Stephen Walter – Artist’s Statement

Through landscape and mark making, I previously tended to a process that burgeoned sets of abstract symbols. I turned the process on its head in 2001 by taking an array of signs and symbols from the actual world as a starting point to build new images.

My work began to see its objects slowly, taken over by their symbolic representations and the influences of a commercialised world; the idea of landscape and the environment as a shared space could no longer be ignored. In a Post Pop time of mass, industry, culture, and modularisation, my own obsessive tendencies merged with a continuing study into the traditions of Romanticism.

My drawings evolved with a growing lexicon of public and sub-cultural signs and symbols, leading me to look at maps and their keys. I began to invent my own, creating fictitious lands as well as real places in my life. The vastness of information on these drawings was to enrich my growing fascination with the intricacies and the contradictions of our world.

After producing a map of the UK and Ireland I came to the decision that I would make one of London. With an ingrown passion for the city as a native Londoner, I began this undertaking in 2006; it was to span over two years.

London is one of the great living palimpsests of our time. Its layers of history and constant energy to re-invent itself fuel this vast grey magnet. I was spurred on by the great Map Makers of London’s past – John Roque, Greenwood and Phyllis Pearsall (the originator of the A-Z). Informed by my own insights and knowledge, I combined further research on the Internet and through writers such as Peter Ackroyd and Ian Sinclair.

The resulting map, a spoof of historical ones of old, would challenge the first impressions of its viewer, touching on the Capital’s vastness, its secrets and its undercurrents. With this process in mind, I began to edit the information, keeping what I felt were historically important, interesting, relevant and amusing. These fantastical additions and epithets are purposefully innocent and acidic, trivial and serious. The Map is as much about the personality of its viewer as it is about my own. In other words it acts as a mirror.

Britain is a collection of islands and this undoubtedly forms part of our identity. This provincialism at the centre of many industries, in particular the London-centric Art world, and its rise again to world city status, add to London’s identity as an icon, separated from the rest of the country. I wanted to perceive London as another one of these ‘islands,’ and so when mapping the coastline around its Borough edges I was happy to discover Carshalton Beaches coinciding with this border.

It is the facts and perceptions of this study placed within reality that gives this piece such meaning to me. Apart from its coastline, ‘The Island’ is geographically accurate and to scale, highlighting many of London’s main roads, railways, built up areas and its green spaces. It notes the city’s Victorian legacy, snippets of trivia, local knowledge, stereotypes, its place name histories and personal facts and opinions.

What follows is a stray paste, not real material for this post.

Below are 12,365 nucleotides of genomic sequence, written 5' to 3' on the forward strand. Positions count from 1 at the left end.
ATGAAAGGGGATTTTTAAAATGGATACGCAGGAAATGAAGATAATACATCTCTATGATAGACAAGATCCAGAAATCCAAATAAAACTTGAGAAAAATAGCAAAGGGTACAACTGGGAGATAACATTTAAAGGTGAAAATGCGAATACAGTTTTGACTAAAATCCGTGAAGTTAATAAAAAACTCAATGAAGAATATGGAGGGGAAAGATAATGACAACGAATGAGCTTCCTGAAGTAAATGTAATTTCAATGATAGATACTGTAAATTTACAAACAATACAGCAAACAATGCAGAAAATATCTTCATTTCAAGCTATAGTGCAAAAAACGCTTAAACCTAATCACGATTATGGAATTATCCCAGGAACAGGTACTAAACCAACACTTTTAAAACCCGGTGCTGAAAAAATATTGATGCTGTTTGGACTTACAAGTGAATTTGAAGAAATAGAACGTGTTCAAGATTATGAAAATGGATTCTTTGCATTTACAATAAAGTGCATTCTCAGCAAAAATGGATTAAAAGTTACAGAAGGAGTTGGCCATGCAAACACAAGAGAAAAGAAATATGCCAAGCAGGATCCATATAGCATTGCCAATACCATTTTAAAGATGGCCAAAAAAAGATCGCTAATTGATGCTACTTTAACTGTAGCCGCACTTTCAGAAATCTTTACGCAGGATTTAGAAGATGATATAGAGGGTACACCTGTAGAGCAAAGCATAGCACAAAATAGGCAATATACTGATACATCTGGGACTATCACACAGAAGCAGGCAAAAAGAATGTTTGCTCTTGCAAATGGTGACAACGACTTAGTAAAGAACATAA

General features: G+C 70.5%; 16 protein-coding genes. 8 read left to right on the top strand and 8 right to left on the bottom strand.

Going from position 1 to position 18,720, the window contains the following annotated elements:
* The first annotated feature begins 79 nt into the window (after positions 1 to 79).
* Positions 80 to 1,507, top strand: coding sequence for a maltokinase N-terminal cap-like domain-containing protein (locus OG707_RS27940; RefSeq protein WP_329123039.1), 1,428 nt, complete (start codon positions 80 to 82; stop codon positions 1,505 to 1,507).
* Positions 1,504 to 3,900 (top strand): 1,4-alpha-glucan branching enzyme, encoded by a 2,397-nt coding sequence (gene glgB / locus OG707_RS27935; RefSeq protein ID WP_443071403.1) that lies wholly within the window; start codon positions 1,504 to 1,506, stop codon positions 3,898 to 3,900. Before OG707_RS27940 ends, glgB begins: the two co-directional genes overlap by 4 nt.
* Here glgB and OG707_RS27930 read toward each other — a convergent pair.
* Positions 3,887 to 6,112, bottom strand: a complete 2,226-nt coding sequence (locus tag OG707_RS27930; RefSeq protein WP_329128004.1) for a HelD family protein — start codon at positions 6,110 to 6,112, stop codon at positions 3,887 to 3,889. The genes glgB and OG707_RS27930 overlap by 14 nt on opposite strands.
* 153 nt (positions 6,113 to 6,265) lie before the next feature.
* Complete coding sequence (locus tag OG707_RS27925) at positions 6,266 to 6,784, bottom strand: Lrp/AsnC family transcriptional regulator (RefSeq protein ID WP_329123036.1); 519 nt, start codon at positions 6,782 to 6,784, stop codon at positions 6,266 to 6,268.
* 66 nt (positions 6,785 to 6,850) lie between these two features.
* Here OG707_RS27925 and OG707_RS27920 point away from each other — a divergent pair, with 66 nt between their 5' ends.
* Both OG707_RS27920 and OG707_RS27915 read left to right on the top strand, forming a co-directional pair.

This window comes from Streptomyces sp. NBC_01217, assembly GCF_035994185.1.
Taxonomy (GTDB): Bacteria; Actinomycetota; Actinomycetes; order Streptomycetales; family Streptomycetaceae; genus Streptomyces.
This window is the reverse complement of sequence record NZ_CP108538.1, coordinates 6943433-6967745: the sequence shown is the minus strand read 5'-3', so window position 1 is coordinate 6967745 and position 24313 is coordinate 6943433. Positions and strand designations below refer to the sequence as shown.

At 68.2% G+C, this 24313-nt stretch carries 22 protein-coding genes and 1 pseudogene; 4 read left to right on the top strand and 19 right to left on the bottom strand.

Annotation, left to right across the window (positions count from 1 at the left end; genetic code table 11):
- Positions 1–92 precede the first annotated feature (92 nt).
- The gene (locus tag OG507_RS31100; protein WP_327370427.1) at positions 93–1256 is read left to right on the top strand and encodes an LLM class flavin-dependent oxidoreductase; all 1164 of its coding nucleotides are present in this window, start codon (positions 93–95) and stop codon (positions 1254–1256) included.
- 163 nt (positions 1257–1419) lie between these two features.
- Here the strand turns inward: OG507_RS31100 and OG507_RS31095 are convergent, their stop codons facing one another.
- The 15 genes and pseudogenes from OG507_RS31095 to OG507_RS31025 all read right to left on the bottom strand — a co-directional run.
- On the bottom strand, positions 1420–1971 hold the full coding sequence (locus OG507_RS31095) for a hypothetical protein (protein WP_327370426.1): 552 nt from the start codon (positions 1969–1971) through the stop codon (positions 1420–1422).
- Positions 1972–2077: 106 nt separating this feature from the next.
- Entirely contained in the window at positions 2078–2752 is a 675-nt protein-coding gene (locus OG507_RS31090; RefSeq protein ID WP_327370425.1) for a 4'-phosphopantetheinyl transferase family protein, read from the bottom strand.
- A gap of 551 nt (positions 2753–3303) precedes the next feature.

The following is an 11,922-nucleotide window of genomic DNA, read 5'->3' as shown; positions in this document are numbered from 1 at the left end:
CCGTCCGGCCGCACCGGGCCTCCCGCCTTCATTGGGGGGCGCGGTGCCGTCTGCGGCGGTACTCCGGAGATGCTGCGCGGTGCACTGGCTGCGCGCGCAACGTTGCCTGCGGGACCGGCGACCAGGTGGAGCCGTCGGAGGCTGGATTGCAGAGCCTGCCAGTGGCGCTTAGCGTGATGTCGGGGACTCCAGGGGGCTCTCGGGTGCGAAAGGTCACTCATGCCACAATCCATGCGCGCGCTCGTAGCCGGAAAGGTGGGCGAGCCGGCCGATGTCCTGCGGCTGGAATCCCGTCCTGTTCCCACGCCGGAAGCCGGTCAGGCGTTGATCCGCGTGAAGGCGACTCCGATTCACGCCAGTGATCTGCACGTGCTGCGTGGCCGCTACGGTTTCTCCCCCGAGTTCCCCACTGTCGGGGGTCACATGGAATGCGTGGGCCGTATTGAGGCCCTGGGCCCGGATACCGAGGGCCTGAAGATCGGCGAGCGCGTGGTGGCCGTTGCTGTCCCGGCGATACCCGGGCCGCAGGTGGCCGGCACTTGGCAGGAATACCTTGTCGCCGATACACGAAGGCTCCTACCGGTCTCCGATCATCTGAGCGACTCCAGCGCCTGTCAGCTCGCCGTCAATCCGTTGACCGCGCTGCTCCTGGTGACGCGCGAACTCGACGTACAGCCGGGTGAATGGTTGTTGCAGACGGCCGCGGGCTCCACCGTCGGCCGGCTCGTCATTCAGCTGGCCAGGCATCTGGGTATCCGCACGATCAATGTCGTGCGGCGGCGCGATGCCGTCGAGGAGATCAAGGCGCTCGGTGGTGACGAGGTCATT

Discoveries such as the 1st Earl of Salisbury having honeymooned, in 1589, in what is now a dodgy part of Edmonton caused much amusement, whilst also being of incredible interest in the finding out of how places have changed. Some facts from Wikipedia are blatantly untrue. However, the inclusion of some serves as a reminder that reputations and hype can often precede facts and figures that are themselves selective in their very nature. They can often be more poignancy in ‘the everyday’ than official knowledge and statistics. For this reason, the map constantly bounces between elements of folk and conservative cultures.

Other epithets include: where Winston Churchill went to school and the fact that Screaming Lord Sutch and Byron were both Harrow boys; The Gymnasium where Arnold Schwarzenegger trained; the site where the speed of sound was first recorded; the place where Oliver Twist was taught to thieve; and where Hendrix died. It notes the sights of old Palaces; Newgate Prison from which the convicted were marched off to be hung at the Tyburn Tree (now Speakers Corner); and Pimlico Prison where prisoners were shipped off to Australia, just down the road from Whitehall previously known ‘Tothill’ and ‘the thorny Island’ by its former Druid occupiers. It gives local jargons, notes the Magna Carta Island at Runneymede and the main encampments of the peasants’ revolts.

These aspects have culminated into a study of ‘Our History,’ a celebration of place and an extreme form of drawing where the original requires the use of a magnifying glass in order to read it.

Stephen Walter – Maps and Landscapes


Hub, 2007-2010, © Stephen Walter


Hub (detail), 2007-2010, © Stephen Walter

Stephen Walter’s maps and landscapes set out to challenge our first impressions, exploring ideas about beauty and desire within the politics of space, and the micro- and macrocosms in which we live. Under the guise of traditional techniques, his work reveals a myriad of words and symbols. The fantastical additions, references to history, trivia, personal experiences and local knowledge merge older notions of Romanticism with a fascination in the intricacies and the contradictions of our modern world.